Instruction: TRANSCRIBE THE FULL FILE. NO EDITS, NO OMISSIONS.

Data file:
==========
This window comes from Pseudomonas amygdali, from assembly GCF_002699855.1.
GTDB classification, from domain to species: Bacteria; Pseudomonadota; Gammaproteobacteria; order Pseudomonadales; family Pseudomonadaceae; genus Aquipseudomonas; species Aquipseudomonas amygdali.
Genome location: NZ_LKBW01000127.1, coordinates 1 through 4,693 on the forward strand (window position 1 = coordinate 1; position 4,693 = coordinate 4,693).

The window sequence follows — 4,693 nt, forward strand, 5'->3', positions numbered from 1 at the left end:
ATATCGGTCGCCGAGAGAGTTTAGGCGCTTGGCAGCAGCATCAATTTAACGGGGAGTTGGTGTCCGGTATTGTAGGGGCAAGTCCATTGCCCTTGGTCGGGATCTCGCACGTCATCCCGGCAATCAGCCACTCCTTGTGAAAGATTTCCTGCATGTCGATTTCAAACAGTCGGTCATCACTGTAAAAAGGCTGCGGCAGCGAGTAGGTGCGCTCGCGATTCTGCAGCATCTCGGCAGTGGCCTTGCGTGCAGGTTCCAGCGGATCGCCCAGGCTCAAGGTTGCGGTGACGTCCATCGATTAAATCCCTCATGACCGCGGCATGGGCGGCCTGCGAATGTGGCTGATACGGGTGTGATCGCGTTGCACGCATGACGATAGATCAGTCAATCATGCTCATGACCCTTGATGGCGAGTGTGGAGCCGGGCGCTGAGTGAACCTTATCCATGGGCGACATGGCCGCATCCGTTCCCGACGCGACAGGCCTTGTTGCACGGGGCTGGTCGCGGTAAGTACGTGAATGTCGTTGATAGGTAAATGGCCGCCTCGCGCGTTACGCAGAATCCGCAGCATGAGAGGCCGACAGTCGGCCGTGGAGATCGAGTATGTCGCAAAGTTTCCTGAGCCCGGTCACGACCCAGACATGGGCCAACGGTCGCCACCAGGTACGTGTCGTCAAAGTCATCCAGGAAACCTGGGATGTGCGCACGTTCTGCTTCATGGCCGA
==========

This window comes from Pseudomonas amygdali, from assembly GCF_002699855.1.
GTDB classification, from domain to species: Bacteria; Pseudomonadota; Gammaproteobacteria; order Pseudomonadales; family Pseudomonadaceae; genus Aquipseudomonas; species Aquipseudomonas amygdali.
Genome location: NZ_LKBW01000127.1, coordinates 1 through 4,693 on the forward strand (window position 1 = coordinate 1; position 4,693 = coordinate 4,693).

The window sequence follows — 4,693 nt, forward strand, 5'->3', positions numbered from 1 at the left end:
ATATCGGTCGCCGAGAGAGTTTAGGCGCTTGGCAGCAGCATCAATTTAACGGGGAGTTGGTGTCCGGTATTGTAGGGGCAAGTCCATTGCCCTTGGTCGGGATCTCGCACGTCATCCCGGCAATCAGCCACTCCTTGTGAAAGATTTCCTGCATGTCGATTTCAAACAGTCGGTCATCACTGTAAAAAGGCTGCGGCAGCGAGTAGGTGCGCTCGCGATTCTGCAGCATCTCGGCAGTGGCCTTGCGTGCAGGTTCCAGCGGATCGCCCAGGCTCAAGGTTGCGGTGACGTCCATCGATTAAATCCCTCATGACCGCGGCATGGGCGGCCTGCGAATGTGGCTGATACGGGTGTGATCGCGTTGCACGCATGACGATAGATCAGTCAATCATGCTCATGACCCTTGATGGCGAGTGTGGAGCCGGGCGCTGAGTGAACCTTATCCATGGGCGACATGGCCGCATCCGTTCCCGACGCGACAGGCCTTGTTGCACGGGGCTGGTCGCGGTAAGTACGTGAATGTCGTTGATAGGTAAATGGCCGCCTCGCGCGTTACGCAGAATCCGCAGCATGAGAGGCCGACAGTCGGCCGTGGAGATCGAGTATGTCGCAAAGTTTCCTGAGCCCGGTCACGACCCAGACATGGGCCAACGGTCGCCACCAGGTACGTGTCGTCAAAGTCATCCAGGAAACCTGGGATGTGCGCACGTTCTGCTTCATGGCCGA